Making switching easier in telecoms
Over the last ten years customers have become less and less likely to put up with poor service. Social media provides a platform to air concerns and the internet and deregulation of many industries has opened up a much wider choice of providers. So, if you don’t like your existing supplier it is theoretically easier to take your business elsewhere.
However while switching in some industries (such as retail) is easy, the time and effort required in other sectors such as utilities, banking and telecoms has tended to mean customers often stick with their supplier rather than change. The objective is to encourage greater competition and help new entrants grow their customer base.
Recognising this issue, new regulations aim to simplify the switching process. In June the Payments Council unveiled plans to ensure bank customers could switch their current accounts in just seven working days, with guarantees that any mistakes would be immediately compensated.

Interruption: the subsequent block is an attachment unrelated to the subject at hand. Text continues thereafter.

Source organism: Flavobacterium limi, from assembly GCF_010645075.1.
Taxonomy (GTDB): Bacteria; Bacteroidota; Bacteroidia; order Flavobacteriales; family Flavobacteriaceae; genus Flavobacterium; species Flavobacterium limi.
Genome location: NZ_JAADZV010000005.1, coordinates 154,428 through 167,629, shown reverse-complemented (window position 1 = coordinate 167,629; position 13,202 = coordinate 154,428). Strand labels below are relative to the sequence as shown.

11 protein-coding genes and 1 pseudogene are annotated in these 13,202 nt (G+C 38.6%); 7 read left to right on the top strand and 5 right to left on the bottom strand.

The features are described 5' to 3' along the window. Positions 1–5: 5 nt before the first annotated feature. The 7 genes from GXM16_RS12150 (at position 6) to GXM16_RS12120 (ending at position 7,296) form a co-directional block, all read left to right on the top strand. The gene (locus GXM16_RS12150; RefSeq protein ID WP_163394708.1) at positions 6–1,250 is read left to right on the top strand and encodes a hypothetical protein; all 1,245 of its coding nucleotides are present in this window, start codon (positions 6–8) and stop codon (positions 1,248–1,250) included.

Now Ofcom has unveiled a new system that will make it easier for consumers to switch landline and broadband providers. As part of draft plans that will reduce the cost of changing ISP by up to 80%, the telecoms regulator wants the new provider to lead and manage the switching procedure, rather than the customer. So there will be no need for consumers to contact their existing supplier to gain a switching code. This removes potential delays and any possibility of consumers being pressurised into staying with their current provider. Consultation on the new rules ends on 2 October 2013 and the new process will come into force within the next 12 months.
Potentially this is very good news for consumers as it will make switching seamless and enable them to ensure they are always getting the best deal. What it should also do is act as a wake-up call to telecoms companies. To compete they still need to offer the best products and services, at keen prices, but they also must focus on the overall customer experience. By providing fast, high quality service across every channel and delivering consistent easy to understand information on their products not only will they retain existing customers but they will also win new business from their rivals. Otherwise Ofcom’s plans may well increase their churn rates and hit their revenues moving forward.